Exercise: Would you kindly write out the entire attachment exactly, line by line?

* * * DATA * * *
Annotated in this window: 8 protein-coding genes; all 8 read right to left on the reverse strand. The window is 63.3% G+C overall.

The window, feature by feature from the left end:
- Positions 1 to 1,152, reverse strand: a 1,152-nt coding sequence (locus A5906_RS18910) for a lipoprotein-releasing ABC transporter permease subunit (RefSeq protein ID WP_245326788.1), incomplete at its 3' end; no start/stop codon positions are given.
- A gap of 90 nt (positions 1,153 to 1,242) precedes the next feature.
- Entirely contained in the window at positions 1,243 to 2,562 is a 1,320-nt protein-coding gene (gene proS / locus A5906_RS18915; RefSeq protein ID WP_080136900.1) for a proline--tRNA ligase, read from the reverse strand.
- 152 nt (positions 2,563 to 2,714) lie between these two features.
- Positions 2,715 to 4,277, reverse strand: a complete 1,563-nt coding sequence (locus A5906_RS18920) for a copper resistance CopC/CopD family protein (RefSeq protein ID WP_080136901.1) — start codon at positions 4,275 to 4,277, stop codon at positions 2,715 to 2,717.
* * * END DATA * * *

Annotated in this window: 8 protein-coding genes; all 8 read right to left on the reverse strand. The window is 63.3% G+C overall.

The window, feature by feature from the left end:
- Positions 1 to 1,152, reverse strand: a 1,152-nt coding sequence (locus A5906_RS18910) for a lipoprotein-releasing ABC transporter permease subunit (RefSeq protein ID WP_245326788.1), incomplete at its 3' end; no start/stop codon positions are given.
- A gap of 90 nt (positions 1,153 to 1,242) precedes the next feature.
- Entirely contained in the window at positions 1,243 to 2,562 is a 1,320-nt protein-coding gene (gene proS / locus A5906_RS18915; RefSeq protein ID WP_080136900.1) for a proline--tRNA ligase, read from the reverse strand.
- 152 nt (positions 2,563 to 2,714) lie between these two features.
- Positions 2,715 to 4,277, reverse strand: a complete 1,563-nt coding sequence (locus A5906_RS18920) for a copper resistance CopC/CopD family protein (RefSeq protein ID WP_080136901.1) — start codon at positions 4,275 to 4,277, stop codon at positions 2,715 to 2,717.